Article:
South Korea and the U.S. conducted a joint strike package flight and precision bombing drill in response to the ballistic missile test, South Korea's Joint Chiefs of Staff told ABC news.
The Japanese government issued a “J-alert” through its emergency warning system, advising residents to take cover in sturdy buildings or underground.
A government spokesperson said Japan didn’t attempt to shoot the missile down because they didn’t think it posed a threat.
A U.S. defense official confirmed the launch to ABC News.
Residents in Aomori and Hokkaido prefectures, toward the northern end of Japan, were advised to be on alert and to notify police or fire officials if debris is seen.
Tuesday's launch marked the seventh time a North Korean missile flew over Japan. The last time was in August 2017. North Korea has shot 21 ballistic missiles and two cruise missiles since January, a record-breaking number of launches in a single year. Tuesday's launch was the country's fifth missile test in just over a week.
“We ask that people return to life as usual, calmly," the Japanese government’s chief spokesman Hirokazu Matsuno told reporters at a press conference.
People were also warned by officials not to touch or pick up any debris.
The office of Japanese Prime Minister Fumio Kishida began to gather members to analyze the situation.
A government spokesperson said no damage has been reported so far and a search is underway for debris. Officials are gathering information and will work with South Korea and the U.S.
"North Korea's actions threaten Japan and the international community," the spokesperson said. "Missile launches like this go against the U.N. resolutions. Japan will launch a strong protest against North Korea in light of this. All new information will be shared promptly."
The White House said in a statement late Monday local time in Washington, D.C., that "the United States strongly condemns the Democratic People's Republic of Korea's (DPRK) dangerous and reckless decision to launch a long-range ballistic missile over Japan."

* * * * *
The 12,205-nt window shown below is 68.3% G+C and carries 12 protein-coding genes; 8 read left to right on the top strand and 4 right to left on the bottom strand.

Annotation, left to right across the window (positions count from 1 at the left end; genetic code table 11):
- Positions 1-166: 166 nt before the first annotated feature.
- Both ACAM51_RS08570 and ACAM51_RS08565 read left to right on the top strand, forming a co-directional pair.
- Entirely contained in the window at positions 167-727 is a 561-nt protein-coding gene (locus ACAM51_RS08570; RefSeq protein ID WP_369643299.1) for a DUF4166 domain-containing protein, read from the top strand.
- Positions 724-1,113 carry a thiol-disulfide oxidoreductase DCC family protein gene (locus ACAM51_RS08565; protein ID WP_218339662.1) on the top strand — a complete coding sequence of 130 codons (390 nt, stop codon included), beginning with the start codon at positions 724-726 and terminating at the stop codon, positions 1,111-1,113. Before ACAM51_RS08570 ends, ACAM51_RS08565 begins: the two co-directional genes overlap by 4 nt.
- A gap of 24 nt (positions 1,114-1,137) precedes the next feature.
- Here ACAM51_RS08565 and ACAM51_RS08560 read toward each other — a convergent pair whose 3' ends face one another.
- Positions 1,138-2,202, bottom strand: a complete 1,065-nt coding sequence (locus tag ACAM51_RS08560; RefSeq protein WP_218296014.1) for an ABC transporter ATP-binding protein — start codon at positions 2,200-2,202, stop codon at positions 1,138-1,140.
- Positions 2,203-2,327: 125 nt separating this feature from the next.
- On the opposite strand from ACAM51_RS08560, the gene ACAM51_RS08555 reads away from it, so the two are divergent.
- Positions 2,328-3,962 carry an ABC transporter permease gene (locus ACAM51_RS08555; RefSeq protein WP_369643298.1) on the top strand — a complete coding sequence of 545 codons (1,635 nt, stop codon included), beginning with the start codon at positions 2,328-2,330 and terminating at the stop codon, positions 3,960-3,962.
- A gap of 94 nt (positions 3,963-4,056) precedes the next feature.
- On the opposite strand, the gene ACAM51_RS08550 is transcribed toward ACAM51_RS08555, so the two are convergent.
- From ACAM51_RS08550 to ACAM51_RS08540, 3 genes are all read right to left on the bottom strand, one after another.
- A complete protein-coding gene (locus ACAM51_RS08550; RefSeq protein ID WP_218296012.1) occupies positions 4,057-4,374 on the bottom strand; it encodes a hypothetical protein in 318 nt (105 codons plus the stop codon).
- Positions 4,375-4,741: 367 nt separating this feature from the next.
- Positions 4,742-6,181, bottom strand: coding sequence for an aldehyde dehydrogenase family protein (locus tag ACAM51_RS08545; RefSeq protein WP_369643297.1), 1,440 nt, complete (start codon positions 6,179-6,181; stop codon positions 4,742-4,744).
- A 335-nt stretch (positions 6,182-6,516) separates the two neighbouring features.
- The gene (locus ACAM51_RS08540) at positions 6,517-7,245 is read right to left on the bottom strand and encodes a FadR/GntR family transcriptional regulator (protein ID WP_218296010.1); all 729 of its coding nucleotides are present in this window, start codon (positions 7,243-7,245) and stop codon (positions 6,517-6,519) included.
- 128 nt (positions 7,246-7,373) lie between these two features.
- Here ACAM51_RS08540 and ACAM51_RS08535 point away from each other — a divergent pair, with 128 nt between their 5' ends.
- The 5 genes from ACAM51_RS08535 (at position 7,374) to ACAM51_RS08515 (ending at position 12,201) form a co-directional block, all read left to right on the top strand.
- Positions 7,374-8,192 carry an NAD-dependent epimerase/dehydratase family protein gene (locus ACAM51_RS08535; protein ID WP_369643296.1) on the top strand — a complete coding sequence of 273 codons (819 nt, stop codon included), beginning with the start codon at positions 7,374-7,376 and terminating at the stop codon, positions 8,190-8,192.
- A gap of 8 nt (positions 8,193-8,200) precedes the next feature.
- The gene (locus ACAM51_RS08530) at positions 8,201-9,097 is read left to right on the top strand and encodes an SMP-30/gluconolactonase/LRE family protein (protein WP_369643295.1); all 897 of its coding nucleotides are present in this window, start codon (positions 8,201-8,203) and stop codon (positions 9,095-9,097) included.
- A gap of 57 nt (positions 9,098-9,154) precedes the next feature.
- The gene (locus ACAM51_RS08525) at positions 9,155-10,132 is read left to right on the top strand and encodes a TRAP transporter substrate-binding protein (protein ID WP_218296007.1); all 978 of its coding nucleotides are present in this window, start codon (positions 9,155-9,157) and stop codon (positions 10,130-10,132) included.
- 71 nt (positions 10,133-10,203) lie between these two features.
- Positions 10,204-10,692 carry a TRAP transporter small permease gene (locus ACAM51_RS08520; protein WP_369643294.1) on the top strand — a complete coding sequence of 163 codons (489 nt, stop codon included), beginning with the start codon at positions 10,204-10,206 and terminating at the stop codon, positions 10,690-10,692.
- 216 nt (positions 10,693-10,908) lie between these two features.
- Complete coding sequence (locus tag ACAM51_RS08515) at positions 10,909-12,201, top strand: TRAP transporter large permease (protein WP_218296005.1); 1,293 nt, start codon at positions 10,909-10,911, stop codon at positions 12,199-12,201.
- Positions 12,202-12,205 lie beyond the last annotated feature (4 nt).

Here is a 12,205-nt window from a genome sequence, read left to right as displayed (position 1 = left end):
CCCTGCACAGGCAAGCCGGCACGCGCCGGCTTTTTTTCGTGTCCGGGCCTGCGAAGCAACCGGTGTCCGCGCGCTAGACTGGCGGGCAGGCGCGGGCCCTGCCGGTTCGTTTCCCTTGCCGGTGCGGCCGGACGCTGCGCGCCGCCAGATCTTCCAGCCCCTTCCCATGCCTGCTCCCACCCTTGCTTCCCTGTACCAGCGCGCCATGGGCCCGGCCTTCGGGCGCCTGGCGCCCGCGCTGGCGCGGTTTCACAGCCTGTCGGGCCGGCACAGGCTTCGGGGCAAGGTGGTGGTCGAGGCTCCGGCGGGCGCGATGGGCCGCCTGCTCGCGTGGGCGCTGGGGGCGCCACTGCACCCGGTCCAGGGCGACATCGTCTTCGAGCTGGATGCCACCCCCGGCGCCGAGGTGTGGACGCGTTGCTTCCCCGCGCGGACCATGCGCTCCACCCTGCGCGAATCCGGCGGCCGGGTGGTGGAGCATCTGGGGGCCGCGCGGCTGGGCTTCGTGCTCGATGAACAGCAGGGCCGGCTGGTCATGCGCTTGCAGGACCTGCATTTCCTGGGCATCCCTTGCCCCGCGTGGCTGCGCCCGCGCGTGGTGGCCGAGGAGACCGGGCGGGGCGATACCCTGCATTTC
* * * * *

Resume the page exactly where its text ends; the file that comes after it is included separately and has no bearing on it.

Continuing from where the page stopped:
U.S. National Security Adviser Jake Sullivan spoke with his Japanese and South Korean counterparts on Monday night local time, according to White House National Security Council spokesperson Adrienne Watson.
"In both calls, the National Security Advisors consulted on appropriate and robust joint and international responses," Watson said, "and National Security Adviser Jake Sullivan reinforced the United States' ironclad commitments to the defense of Japan and the ROK [South Korea]."
Regional players may have few cards left in their hands to play towards curbing North Korea, observers said. Jeff Kingston, director of Asian Studies at Temple University Japan, told ABC News that the missile launch was a very provocative act as it comes amidst numerous missile tests this year.
“There are no good options for [South Korean President] Yoon, Kishida, Biden to rein in Kim Jong Un,” Kingston said. “Sanctions and condemnation have failed to deter him and there is no good military option.”
North Korea recently passed a law declaring its readiness to launch preemptive nuclear strikes. Analysts warned that the country may seek to reaffirm its nuclear weapons state status and is prepping for a seventh nuclear test.
Jaechun Kim, professor of international relations at South Korea's Sogang University, said the U.S., Korea and Japan should mobilize cooperation from like-minded countries in non-U.N. sanctions to thwart North Korea’s provocations.
“A unified front must be established that imposes sanctions on North Korea, as they did on Russia,” Kim said. “This is the only way to penalize North Korea for its bad behavior.”
Kim also told ABC News that China, North Korea’s strongest ally, may have no little or no say in North Korea’s actions.
“North Korea just does what it needs to do these days. So, with or without China’s support, it is quite likely for the North to conduct 7th nuke test,” Kim said. “It will be interesting to see whether Xi Jinping will throw his weight behind Kim Jong Un.”
ABC News' Joohee Cho, Guy Davies and Matt Seyler contributed to this report.